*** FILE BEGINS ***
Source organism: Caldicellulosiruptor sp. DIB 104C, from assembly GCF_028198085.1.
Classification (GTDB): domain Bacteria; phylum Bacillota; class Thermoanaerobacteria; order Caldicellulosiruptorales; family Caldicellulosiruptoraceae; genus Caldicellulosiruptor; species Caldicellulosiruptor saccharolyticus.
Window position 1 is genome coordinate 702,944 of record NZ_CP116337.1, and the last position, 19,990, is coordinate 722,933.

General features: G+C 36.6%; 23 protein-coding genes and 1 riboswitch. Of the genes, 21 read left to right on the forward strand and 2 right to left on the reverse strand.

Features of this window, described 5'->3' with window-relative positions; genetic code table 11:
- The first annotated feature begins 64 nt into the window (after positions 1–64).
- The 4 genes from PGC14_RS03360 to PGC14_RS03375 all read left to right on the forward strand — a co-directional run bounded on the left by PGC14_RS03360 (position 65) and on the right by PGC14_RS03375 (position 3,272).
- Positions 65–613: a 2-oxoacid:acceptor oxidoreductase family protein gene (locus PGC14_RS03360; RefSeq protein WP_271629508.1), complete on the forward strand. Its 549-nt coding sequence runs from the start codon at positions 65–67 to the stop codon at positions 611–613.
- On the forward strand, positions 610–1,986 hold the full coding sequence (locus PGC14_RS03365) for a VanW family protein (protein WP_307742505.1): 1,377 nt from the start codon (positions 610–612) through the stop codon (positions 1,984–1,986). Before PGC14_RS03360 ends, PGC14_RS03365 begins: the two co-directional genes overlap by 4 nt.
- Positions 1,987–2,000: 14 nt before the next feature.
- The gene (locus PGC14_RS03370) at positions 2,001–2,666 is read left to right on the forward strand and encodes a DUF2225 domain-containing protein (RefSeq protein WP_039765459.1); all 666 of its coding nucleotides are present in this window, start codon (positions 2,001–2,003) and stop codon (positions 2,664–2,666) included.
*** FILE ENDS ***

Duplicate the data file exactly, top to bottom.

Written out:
Source organism: Caldicellulosiruptor sp. DIB 104C, from assembly GCF_028198085.1.
Classification (GTDB): domain Bacteria; phylum Bacillota; class Thermoanaerobacteria; order Caldicellulosiruptorales; family Caldicellulosiruptoraceae; genus Caldicellulosiruptor; species Caldicellulosiruptor saccharolyticus.
Window position 1 is genome coordinate 702,944 of record NZ_CP116337.1, and the last position, 19,990, is coordinate 722,933.

General features: G+C 36.6%; 23 protein-coding genes and 1 riboswitch. Of the genes, 21 read left to right on the forward strand and 2 right to left on the reverse strand.

Features of this window, described 5'->3' with window-relative positions; genetic code table 11:
- The first annotated feature begins 64 nt into the window (after positions 1–64).
- The 4 genes from PGC14_RS03360 to PGC14_RS03375 all read left to right on the forward strand — a co-directional run bounded on the left by PGC14_RS03360 (position 65) and on the right by PGC14_RS03375 (position 3,272).
- Positions 65–613: a 2-oxoacid:acceptor oxidoreductase family protein gene (locus PGC14_RS03360; RefSeq protein WP_271629508.1), complete on the forward strand. Its 549-nt coding sequence runs from the start codon at positions 65–67 to the stop codon at positions 611–613.
- On the forward strand, positions 610–1,986 hold the full coding sequence (locus PGC14_RS03365) for a VanW family protein (protein WP_307742505.1): 1,377 nt from the start codon (positions 610–612) through the stop codon (positions 1,984–1,986). Before PGC14_RS03360 ends, PGC14_RS03365 begins: the two co-directional genes overlap by 4 nt.
- Positions 1,987–2,000: 14 nt before the next feature.
- The gene (locus PGC14_RS03370) at positions 2,001–2,666 is read left to right on the forward strand and encodes a DUF2225 domain-containing protein (RefSeq protein WP_039765459.1); all 666 of its coding nucleotides are present in this window, start codon (positions 2,001–2,003) and stop codon (positions 2,664–2,666) included.